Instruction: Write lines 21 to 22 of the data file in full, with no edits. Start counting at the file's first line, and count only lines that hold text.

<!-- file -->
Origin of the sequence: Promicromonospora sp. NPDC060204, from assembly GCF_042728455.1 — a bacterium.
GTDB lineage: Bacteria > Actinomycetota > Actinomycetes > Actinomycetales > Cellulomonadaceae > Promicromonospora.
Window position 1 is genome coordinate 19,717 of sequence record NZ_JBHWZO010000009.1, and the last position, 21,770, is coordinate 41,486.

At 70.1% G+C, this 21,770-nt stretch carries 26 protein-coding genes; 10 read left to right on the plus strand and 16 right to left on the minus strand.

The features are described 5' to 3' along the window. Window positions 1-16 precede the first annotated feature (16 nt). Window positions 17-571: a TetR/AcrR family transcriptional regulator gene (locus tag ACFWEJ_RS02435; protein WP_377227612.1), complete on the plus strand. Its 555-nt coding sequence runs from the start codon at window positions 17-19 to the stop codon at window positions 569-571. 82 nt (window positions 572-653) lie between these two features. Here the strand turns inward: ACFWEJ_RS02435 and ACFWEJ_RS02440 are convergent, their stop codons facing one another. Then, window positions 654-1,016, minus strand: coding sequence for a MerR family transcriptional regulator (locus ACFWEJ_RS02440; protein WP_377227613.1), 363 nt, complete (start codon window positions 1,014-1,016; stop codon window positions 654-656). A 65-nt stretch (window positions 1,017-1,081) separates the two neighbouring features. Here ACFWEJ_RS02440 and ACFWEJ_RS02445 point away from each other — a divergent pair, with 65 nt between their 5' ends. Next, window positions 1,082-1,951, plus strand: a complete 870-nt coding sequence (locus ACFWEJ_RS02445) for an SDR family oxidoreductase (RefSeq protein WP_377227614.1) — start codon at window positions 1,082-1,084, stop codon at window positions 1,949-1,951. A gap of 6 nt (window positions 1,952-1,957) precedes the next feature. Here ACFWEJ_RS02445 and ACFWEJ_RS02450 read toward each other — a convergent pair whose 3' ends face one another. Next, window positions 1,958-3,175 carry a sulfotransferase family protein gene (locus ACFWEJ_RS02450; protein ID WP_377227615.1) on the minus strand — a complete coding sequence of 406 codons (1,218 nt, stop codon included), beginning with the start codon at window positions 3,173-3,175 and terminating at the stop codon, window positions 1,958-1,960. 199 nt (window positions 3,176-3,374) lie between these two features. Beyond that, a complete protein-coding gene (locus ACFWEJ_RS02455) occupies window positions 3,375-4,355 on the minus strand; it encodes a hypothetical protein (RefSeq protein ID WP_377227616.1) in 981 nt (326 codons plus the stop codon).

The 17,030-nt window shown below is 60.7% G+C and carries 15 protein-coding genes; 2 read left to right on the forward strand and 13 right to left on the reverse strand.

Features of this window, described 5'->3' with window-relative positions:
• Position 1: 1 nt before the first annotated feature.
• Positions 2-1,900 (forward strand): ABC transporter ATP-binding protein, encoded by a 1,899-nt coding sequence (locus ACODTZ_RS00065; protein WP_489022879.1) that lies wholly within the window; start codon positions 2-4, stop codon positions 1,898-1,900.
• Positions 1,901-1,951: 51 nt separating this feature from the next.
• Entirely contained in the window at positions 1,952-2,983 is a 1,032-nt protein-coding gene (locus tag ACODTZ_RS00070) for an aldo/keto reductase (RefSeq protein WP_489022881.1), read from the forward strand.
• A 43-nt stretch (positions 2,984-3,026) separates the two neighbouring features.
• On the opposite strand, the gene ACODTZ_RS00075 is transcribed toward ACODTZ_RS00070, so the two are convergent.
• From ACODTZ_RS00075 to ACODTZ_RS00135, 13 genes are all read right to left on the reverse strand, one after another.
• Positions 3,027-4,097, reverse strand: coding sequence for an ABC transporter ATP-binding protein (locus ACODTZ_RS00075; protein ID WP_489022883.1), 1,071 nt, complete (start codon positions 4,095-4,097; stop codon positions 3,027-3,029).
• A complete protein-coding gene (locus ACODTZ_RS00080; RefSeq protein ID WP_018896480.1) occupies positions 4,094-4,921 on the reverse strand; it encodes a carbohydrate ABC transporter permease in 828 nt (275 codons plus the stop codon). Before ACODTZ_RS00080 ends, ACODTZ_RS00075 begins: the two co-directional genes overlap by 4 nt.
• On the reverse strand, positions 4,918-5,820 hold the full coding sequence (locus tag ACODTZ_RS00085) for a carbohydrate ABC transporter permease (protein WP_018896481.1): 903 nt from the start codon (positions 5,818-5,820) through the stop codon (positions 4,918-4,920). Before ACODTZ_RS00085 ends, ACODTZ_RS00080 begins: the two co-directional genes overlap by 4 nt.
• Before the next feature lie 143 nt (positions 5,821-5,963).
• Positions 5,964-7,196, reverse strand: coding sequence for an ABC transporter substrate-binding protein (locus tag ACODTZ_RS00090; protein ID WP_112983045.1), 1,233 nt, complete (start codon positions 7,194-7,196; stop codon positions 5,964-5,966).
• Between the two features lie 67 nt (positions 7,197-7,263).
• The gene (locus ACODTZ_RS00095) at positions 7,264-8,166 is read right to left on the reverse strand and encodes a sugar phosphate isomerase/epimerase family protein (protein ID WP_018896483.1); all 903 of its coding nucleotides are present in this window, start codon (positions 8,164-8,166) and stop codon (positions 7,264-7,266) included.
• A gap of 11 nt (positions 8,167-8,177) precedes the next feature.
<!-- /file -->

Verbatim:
• The gene (locus ACODTZ_RS00095) at positions 7,264-8,166 is read right to left on the reverse strand and encodes a sugar phosphate isomerase/epimerase family protein (protein ID WP_018896483.1); all 903 of its coding nucleotides are present in this window, start codon (positions 8,164-8,166) and stop codon (positions 7,264-7,266) included.
• A gap of 11 nt (positions 8,167-8,177) precedes the next feature.